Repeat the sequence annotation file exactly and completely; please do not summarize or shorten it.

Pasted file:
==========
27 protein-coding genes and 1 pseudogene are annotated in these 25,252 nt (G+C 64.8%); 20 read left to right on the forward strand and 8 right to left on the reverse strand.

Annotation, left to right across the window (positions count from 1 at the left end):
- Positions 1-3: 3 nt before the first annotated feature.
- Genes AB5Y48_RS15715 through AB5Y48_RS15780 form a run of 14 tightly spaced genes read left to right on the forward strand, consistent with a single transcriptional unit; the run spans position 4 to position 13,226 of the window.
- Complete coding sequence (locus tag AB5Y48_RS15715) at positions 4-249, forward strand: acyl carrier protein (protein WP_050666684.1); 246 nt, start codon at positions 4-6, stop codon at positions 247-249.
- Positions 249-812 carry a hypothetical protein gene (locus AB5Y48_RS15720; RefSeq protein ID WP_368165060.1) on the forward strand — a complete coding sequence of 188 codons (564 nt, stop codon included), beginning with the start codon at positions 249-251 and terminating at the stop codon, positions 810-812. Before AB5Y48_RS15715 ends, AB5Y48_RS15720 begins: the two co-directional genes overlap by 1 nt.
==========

27 protein-coding genes and 1 pseudogene are annotated in these 25,252 nt (G+C 64.8%); 20 read left to right on the forward strand and 8 right to left on the reverse strand.

Annotation, left to right across the window (positions count from 1 at the left end):
- Positions 1-3: 3 nt before the first annotated feature.
- Genes AB5Y48_RS15715 through AB5Y48_RS15780 form a run of 14 tightly spaced genes read left to right on the forward strand, consistent with a single transcriptional unit; the run spans position 4 to position 13,226 of the window.
- Complete coding sequence (locus tag AB5Y48_RS15715) at positions 4-249, forward strand: acyl carrier protein (protein WP_050666684.1); 246 nt, start codon at positions 4-6, stop codon at positions 247-249.
- Positions 249-812 carry a hypothetical protein gene (locus AB5Y48_RS15720; RefSeq protein ID WP_368165060.1) on the forward strand — a complete coding sequence of 188 codons (564 nt, stop codon included), beginning with the start codon at positions 249-251 and terminating at the stop codon, positions 810-812. Before AB5Y48_RS15715 ends, AB5Y48_RS15720 begins: the two co-directional genes overlap by 1 nt.